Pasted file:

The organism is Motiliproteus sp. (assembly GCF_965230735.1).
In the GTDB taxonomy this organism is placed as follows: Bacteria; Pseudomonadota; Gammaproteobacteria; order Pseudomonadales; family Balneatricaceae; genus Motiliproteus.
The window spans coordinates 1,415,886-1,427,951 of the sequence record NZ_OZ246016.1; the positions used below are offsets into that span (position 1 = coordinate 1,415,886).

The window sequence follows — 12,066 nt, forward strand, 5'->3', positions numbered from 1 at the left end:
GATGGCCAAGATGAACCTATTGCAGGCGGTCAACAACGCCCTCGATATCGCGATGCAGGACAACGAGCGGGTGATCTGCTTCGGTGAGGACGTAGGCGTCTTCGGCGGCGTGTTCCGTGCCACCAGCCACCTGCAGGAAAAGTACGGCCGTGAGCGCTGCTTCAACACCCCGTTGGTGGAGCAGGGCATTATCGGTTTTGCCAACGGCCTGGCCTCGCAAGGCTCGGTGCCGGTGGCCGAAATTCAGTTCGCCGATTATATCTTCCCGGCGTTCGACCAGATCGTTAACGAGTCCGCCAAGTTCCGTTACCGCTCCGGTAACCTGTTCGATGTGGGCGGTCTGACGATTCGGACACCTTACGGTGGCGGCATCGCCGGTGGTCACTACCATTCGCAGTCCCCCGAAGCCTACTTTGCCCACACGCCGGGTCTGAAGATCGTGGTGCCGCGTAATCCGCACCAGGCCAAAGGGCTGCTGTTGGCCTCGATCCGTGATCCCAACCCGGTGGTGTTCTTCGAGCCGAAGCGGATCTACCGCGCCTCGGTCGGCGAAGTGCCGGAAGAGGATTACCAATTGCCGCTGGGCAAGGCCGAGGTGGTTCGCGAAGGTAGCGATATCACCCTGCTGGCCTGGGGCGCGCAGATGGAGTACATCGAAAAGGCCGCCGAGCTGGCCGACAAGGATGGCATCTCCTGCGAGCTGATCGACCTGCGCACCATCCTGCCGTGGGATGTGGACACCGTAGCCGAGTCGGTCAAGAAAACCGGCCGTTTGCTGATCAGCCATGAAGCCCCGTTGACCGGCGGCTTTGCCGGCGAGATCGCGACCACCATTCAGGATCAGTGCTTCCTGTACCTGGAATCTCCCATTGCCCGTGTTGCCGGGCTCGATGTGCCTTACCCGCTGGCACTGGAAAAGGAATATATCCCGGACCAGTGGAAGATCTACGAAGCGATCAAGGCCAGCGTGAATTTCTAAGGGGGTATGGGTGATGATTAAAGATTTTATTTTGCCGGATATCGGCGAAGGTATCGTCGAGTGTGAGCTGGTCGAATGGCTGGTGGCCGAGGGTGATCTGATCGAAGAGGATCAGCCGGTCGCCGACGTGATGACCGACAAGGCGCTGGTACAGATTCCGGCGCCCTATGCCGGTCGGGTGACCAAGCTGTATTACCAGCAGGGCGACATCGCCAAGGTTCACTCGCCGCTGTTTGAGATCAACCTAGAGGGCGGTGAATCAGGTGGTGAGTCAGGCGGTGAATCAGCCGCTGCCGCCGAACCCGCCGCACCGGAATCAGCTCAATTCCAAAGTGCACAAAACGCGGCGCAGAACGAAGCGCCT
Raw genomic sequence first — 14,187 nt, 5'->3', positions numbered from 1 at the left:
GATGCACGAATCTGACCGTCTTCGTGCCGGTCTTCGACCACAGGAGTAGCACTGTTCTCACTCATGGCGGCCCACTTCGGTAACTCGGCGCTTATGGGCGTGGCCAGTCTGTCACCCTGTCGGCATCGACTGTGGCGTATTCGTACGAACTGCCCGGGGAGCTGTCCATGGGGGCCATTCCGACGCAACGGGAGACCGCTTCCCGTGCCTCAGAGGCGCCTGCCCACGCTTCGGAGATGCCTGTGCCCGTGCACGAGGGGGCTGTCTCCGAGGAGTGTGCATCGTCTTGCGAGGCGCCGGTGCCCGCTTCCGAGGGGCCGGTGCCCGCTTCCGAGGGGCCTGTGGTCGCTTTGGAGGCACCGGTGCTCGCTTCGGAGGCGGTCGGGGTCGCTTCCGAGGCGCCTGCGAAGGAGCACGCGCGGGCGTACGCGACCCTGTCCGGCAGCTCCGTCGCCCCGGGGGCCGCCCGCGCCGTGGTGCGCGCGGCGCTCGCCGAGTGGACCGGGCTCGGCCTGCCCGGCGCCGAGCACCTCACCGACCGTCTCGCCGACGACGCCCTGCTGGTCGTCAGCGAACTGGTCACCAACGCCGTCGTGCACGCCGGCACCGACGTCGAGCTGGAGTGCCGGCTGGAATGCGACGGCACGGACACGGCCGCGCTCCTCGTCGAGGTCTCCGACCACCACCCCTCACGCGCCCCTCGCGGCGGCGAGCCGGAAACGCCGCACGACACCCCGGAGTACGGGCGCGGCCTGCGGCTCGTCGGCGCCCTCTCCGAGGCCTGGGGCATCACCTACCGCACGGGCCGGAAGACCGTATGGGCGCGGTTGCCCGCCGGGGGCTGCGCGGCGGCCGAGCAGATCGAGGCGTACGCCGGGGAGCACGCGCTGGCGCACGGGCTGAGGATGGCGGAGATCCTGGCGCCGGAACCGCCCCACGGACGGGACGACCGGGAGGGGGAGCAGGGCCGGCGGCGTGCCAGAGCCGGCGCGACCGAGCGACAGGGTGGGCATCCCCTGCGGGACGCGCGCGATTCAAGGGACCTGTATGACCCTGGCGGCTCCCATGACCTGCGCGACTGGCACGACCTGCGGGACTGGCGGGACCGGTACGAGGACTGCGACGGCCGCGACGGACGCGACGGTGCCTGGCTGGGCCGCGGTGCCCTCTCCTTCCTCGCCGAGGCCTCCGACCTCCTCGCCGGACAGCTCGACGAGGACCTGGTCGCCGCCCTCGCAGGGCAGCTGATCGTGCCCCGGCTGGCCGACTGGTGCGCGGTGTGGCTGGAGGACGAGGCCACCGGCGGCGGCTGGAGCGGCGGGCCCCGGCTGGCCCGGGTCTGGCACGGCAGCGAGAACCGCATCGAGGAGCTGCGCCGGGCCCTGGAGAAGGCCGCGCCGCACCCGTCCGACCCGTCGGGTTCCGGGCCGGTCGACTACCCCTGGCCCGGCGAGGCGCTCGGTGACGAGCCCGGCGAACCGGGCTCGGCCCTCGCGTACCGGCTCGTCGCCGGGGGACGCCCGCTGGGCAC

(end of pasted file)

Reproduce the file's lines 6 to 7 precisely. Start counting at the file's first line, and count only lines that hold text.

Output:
Raw genomic sequence first — 14,187 nt, 5'->3', positions numbered from 1 at the left:
GATGCACGAATCTGACCGTCTTCGTGCCGGTCTTCGACCACAGGAGTAGCACTGTTCTCACTCATGGCGGCCCACTTCGGTAACTCGGCGCTTATGGGCGTGGCCAGTCTGTCACCCTGTCGGCATCGACTGTGGCGTATTCGTACGAACTGCCCGGGGAGCTGTCCATGGGGGCCATTCCGACGCAACGGGAGACCGCTTCCCGTGCCTCAGAGGCGCCTGCCCACGCTTCGGAGATGCCTGTGCCCGTGCACGAGGGGGCTGTCTCCGAGGAGTGTGCATCGTCTTGCGAGGCGCCGGTGCCCGCTTCCGAGGGGCCGGTGCCCGCTTCCGAGGGGCCTGTGGTCGCTTTGGAGGCACCGGTGCTCGCTTCGGAGGCGGTCGGGGTCGCTTCCGAGGCGCCTGCGAAGGAGCACGCGCGGGCGTACGCGACCCTGTCCGGCAGCTCCGTCGCCCCGGGGGCCGCCCGCGCCGTGGTGCGCGCGGCGCTCGCCGAGTGGACCGGGCTCGGCCTGCCCGGCGCCGAGCACCTCACCGACCGTCTCGCCGACGACGCCCTGCTGGTCGTCAGCGAACTGGTCACCAACGCCGTCGTGCACGCCGGCACCGACGTCGAGCTGGAGTGCCGGCTGGAATGCGACGGCACGGACACGGCCGCGCTCCTCGTCGAGGTCTCCGACCACCACCCCTCACGCGCCCCTCGCGGCGGCGAGCCGGAAACGCCGCACGACACCCCGGAGTACGGGCGCGGCCTGCGGCTCGTCGGCGCCCTCTCCGAGGCCTGGGGCATCACCTACCGCACGGGCCGGAAGACCGTATGGGCGCGGTTGCCCGCCGGGGGCTGCGCGGCGGCCGAGCAGATCGAGGCGTACGCCGGGGAGCACGCGCTGGCGCACGGGCTGAGGATGGCGGAGATCCTGGCGCCGGAACCGCCCCACGGACGGGACGACCGGGAGGGGGAGCAGGGCCGGCGGCGTGCCAGAGCCGGCGCGACCGAGCGACAGGGTGGGCATCCCCTGCGGGACGCGCGCGATTCAAGGGACCTGTATGACCCTGGCGGCTCCCATGACCTGCGCGACTGGCACGACCTGCGGGACTGGCGGGACCGGTACGAGGACTGCGACGGCCGCGACGGACGCGACGGTGCCTGGCTGGGCCGCGGTGCCCTCTCCTTCCTCGCCGAGGCCTCCGACCTCCTCGCCGGACAGCTCGACGAGGACCTGGTCGCCGCCCTCGCAGGGCAGCTGATCGTGCCCCGGCTGGCCGACTGGTGCGCGGTGTGGCTGGAGGACGAGGCCACCGGCGGCGGCTGGAGCGGCGGGCCCCGGCTGGCCCGGGTCTGGCACGGCAGCGAGAACCGCATCGAGGAGCTGCGCCGGGCCCTGGAGAAGGCCGCGCCGCACCCGTCCGACCCGTCGGGTTCCGGGCCGGTCGACTACCCCTGGCCCGGCGAGGCGCTCGGTGACGAGCCCGGCGAACCGGGCTCGGCCCTCGCGTACCGGCTCGTCGCCGGGGGACGCCCGCTGGGCAC